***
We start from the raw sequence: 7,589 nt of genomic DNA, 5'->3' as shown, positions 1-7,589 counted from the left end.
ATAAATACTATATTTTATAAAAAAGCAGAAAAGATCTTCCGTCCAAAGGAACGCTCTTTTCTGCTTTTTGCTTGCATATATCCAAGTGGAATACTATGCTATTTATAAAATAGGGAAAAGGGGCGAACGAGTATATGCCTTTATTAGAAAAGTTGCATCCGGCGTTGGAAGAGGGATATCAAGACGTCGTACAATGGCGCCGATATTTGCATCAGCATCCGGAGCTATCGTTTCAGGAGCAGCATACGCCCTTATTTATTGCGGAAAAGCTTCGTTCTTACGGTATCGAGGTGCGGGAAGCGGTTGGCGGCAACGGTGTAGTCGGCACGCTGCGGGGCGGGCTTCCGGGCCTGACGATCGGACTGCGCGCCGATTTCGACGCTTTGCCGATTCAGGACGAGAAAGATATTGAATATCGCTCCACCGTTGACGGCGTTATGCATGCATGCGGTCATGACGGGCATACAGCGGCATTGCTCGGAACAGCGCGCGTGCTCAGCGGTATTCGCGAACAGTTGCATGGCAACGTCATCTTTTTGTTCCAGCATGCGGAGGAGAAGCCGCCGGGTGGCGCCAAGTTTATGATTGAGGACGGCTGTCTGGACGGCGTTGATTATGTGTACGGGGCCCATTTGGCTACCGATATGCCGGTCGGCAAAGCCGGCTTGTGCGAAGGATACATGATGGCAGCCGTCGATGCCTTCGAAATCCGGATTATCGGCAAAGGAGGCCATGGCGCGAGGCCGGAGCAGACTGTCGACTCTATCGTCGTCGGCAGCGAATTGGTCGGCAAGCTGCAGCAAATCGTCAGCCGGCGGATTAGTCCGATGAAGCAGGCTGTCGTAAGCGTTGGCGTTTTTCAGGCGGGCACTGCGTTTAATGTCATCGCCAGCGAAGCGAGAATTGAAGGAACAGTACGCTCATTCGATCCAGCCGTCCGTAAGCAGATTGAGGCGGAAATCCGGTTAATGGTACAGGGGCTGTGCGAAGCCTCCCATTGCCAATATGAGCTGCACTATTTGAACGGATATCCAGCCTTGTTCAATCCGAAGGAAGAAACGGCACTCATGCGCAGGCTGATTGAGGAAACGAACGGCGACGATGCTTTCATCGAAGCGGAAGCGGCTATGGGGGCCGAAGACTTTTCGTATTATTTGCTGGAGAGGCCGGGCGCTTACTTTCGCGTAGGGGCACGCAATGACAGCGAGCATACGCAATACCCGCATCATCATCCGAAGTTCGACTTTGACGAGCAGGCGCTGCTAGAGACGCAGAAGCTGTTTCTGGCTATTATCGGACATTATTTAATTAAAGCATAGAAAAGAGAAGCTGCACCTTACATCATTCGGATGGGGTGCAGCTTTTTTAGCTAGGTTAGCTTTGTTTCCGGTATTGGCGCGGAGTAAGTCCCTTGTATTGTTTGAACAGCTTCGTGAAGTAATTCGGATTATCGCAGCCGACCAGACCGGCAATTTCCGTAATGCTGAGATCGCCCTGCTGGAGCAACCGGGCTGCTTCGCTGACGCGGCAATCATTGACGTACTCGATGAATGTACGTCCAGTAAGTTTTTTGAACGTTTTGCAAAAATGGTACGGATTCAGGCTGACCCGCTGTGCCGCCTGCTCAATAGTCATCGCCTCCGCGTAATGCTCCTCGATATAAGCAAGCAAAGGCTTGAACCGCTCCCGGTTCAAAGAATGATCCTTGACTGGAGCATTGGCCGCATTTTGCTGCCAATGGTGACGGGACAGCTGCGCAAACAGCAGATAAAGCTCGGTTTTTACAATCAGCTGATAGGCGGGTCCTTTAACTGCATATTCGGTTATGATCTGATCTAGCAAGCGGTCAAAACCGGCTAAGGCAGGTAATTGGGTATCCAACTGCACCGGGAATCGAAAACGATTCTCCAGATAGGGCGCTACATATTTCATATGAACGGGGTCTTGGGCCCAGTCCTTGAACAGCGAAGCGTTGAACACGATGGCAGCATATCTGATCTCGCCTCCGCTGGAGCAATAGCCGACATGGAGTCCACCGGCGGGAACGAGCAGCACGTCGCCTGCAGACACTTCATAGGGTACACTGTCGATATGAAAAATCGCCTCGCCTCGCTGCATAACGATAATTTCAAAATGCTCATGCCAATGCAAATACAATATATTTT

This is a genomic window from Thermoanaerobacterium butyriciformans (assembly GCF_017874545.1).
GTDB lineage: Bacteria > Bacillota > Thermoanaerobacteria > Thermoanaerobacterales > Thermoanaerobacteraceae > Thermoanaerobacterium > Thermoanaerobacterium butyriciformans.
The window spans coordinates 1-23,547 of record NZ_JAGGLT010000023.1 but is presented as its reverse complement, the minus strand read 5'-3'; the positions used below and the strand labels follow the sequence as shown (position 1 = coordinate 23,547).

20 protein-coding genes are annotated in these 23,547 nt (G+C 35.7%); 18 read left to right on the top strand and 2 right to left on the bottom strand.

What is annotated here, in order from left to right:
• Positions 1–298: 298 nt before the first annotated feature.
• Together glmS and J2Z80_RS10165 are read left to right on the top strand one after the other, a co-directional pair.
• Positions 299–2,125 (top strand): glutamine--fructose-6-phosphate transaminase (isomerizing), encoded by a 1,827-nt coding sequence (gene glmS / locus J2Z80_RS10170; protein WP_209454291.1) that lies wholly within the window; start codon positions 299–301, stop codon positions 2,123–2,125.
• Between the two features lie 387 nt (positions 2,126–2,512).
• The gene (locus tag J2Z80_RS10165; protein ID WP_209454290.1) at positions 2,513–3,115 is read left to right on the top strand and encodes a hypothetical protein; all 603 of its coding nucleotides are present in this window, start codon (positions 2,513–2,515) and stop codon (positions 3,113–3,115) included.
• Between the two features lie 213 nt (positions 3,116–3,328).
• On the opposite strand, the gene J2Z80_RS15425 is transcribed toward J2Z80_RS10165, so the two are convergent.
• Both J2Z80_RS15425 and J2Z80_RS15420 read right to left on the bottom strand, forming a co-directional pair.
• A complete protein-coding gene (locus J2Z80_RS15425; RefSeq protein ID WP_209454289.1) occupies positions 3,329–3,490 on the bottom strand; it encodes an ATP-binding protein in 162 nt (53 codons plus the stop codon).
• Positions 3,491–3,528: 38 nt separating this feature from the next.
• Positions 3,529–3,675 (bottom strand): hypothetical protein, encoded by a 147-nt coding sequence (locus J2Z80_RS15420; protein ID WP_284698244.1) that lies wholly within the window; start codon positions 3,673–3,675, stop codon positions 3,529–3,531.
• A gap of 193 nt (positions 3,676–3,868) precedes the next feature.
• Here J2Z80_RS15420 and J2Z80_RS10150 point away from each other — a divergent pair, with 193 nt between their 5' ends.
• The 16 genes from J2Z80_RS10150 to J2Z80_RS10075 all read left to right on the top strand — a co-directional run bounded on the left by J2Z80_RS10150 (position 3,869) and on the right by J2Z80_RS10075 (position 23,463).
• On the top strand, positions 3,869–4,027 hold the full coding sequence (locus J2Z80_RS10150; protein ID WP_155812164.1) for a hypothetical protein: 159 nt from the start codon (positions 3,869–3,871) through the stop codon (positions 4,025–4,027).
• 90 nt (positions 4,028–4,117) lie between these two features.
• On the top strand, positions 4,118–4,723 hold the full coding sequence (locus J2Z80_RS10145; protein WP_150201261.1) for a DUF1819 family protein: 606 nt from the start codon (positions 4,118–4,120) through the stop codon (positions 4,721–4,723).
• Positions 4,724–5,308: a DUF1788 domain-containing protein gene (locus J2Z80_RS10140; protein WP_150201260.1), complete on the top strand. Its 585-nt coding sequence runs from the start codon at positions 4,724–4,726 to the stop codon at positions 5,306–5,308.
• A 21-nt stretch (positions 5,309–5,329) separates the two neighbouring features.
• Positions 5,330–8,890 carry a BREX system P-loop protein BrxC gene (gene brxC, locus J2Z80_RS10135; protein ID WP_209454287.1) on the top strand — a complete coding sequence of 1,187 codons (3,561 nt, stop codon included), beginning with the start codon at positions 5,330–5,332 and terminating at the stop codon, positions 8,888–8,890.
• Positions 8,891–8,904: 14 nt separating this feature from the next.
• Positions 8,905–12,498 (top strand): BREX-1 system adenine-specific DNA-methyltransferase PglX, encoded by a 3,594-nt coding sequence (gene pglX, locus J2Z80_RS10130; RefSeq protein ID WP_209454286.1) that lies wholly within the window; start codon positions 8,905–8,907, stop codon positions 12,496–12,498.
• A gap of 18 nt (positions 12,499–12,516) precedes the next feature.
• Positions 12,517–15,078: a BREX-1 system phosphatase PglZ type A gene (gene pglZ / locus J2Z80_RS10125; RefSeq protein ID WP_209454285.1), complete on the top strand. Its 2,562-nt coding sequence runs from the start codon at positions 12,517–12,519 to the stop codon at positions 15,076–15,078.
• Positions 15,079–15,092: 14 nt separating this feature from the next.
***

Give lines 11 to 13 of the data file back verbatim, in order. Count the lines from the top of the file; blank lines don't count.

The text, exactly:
• Between the two features lie 387 nt (positions 2,126–2,512).
• The gene (locus tag J2Z80_RS10165; protein ID WP_209454290.1) at positions 2,513–3,115 is read left to right on the top strand and encodes a hypothetical protein; all 603 of its coding nucleotides are present in this window, start codon (positions 2,513–2,515) and stop codon (positions 3,113–3,115) included.
• Between the two features lie 213 nt (positions 3,116–3,328).